Publishers in the dark over Borders' future as payment deadline passes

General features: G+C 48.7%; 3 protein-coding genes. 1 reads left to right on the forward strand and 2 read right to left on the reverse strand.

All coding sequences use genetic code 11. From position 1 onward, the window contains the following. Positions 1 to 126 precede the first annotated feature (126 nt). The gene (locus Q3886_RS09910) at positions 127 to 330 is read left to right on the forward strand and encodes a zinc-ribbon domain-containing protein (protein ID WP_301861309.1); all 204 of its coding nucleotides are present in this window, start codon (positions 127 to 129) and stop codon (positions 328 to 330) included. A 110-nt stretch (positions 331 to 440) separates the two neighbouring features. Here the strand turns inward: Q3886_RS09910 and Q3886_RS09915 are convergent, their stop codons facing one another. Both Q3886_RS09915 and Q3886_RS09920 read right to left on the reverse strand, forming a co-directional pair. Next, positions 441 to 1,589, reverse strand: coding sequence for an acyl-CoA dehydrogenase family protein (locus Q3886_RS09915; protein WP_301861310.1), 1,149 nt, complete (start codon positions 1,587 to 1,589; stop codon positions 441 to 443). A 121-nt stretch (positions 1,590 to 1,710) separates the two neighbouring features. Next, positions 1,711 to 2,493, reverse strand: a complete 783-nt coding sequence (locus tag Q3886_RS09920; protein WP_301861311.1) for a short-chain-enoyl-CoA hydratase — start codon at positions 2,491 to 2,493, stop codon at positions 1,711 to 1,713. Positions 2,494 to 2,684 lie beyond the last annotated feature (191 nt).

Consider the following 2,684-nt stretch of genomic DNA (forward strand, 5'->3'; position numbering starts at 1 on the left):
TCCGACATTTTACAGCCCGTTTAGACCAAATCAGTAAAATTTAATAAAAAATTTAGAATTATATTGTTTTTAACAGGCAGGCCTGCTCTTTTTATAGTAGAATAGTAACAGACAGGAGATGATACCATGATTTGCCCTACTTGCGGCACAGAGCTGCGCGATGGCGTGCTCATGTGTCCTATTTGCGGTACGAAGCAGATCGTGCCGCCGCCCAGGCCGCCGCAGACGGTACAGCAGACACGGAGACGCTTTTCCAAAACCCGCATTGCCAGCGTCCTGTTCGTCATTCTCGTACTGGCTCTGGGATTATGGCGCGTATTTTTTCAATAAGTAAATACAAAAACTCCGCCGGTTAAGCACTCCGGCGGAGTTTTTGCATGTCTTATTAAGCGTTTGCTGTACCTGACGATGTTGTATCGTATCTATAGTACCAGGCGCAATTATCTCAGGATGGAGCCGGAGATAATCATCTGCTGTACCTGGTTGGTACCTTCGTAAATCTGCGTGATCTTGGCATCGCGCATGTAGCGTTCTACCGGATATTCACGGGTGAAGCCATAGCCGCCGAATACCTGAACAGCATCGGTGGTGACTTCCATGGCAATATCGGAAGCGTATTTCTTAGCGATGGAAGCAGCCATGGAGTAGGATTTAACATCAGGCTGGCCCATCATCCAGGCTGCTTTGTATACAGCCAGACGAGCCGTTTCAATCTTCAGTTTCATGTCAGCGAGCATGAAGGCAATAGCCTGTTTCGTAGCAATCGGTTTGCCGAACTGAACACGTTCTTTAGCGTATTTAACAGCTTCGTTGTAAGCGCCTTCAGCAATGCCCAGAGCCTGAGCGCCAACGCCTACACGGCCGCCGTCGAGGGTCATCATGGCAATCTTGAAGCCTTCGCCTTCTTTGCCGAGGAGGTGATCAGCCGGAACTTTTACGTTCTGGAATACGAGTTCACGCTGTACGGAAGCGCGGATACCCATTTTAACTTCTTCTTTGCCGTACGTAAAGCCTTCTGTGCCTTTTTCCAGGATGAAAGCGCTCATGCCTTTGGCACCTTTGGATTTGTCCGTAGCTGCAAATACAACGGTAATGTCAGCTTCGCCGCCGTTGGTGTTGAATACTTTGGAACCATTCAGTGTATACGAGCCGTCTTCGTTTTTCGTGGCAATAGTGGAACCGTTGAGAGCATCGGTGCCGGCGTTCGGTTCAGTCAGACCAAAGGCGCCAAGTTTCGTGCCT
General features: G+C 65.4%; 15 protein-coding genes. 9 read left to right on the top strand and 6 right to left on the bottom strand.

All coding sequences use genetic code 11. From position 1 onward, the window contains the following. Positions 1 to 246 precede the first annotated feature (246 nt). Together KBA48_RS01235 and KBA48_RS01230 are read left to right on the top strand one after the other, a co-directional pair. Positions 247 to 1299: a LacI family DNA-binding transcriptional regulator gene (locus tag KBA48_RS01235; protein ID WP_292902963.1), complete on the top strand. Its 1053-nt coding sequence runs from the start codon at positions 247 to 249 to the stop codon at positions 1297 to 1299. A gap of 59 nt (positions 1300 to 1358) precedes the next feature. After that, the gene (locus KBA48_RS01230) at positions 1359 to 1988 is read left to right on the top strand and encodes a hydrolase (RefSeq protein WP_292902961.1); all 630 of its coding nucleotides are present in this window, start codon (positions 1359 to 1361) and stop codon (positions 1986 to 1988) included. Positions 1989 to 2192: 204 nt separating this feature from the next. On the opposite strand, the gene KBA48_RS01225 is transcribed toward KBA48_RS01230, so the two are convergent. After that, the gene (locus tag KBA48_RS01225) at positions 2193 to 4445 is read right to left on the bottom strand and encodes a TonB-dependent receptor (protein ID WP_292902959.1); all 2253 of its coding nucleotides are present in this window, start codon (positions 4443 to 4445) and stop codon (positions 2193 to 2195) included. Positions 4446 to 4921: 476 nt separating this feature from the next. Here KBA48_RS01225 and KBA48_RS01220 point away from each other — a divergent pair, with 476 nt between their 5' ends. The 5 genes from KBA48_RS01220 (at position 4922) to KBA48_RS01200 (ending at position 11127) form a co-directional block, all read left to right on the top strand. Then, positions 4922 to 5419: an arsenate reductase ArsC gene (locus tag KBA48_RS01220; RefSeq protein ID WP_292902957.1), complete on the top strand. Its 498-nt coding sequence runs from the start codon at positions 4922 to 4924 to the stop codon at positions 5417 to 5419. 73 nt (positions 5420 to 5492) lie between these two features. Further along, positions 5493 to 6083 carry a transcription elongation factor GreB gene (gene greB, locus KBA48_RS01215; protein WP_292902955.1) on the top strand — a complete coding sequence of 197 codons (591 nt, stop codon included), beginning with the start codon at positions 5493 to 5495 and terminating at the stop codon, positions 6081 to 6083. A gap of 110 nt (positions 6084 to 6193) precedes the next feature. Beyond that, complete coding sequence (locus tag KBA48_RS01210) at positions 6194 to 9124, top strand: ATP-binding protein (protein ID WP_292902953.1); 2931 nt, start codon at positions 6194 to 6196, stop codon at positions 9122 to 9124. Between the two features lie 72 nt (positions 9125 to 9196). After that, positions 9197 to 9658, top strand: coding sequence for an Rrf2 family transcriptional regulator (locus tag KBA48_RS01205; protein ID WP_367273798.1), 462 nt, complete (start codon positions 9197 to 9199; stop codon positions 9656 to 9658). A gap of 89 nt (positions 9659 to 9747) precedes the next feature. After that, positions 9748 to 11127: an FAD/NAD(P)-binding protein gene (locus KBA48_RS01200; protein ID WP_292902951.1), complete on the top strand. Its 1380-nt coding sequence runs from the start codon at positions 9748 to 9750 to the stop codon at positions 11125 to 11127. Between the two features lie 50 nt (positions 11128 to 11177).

<p>Publishers are waiting for news on Borders, as negotiations continue over a possible sale of the troubled chain. A number of distributors have the retailer on stop, with the Random House-owned companies--The Book Service and Grantham Book Services--&quot;still awaiting confirmation of when a payment will be made&quot; after last week&#39;s deadline passed. <a href="" target="_blank" title="">The FT today (25th) reports that &quot;one person close to the company&quot; said management was likely to appoint administrators before the end of the week.</a></p><p>Publishers distributed by TBS/GBS said &quot;no money, or even a proposal of payment had emerged&quot; from the chain since last week when the Random House-owned companies gave the chain until Friday (20th November) to provide &quot;a payment figure&quot;. Yesterday the chain was forced to cancel a signing for the Ebury published Justin Lee Collins title <em>Good Times</em> due to &quot;unforeseen events&quot;. </p><p>According to an email sent by the distributor, it has now begun the process of placing back on its shelves books that had been ordered by Borders UK: &quot;Due to a number of our client publisher&rsquo;s requests, we will be commencing the exercise of crediting and placing back to stock the previously picked but not despatched order from last week; we aim to have completed this exercise by this Friday evening (27th). We are also continuing to credit authorised returns received at our Manningtree returns warehouse.&quot;</p><p>Publishers told <em>The Bookseller</em> they were in the dark over the future of the business, while Borders&#39; new PR Financial Dynamics is continuing to offer a &quot;no comment&quot; to media inquiries.</p><p>Children&#39;s publishers were particularly concerned about the potential loss from the high street of the chain that has picked up <em>The Bookseller&#39;s</em> Retail Award for children&#39;s bookselling for three consecutive years. Scholastic sales director Hilary Murray-Hill said: &quot;The potential loss of any customer is always going to be of concern and the loss of a high street customer is of particular concern. We have enjoyed good support from Borders across all of our list.&quot; But independent publisher Piccadilly Press, m.d. Brenda Gardner said: &quot;We had been struggling with Borders, including lots of returns and the changes in their children&rsquo;s buyers.&quot;</p><p>According to the <em>FT</em>, the person close to the company said that if Borders was placed in administration some stores would close immediately, while others would carry on for a few weeks to run off stock or to try to find a buyer. It also reported that Waterstone&#39;s parent HMV was still in discussions as of yesterday (24th) though was only interested in a small number of stores. </p><p>Borders UK has been the subject of speculation since last week when its adviser Clearwater placed a &#39;for sale&#39; ad in the <em>Financial Times</em>. <em>Retail Week</em> reported that WH Smith had walked away from a deal. It also emerged that TBS/GBS cut off supply last week, following Borders UK&#39;s decision to stop a cheque payment, claiming that it had &quot;overpaid&quot; the distributors &quot;by not netting off returns deductions from their payment&quot;. Hachette-owned Littlehampton Book Services joined those distributors to have temporarily stopped trading with the bookseller yesterday (Monday 22nd November). Gardners is also understood to have put a stop on the company, meaning it can no longer supply books from its website. </p>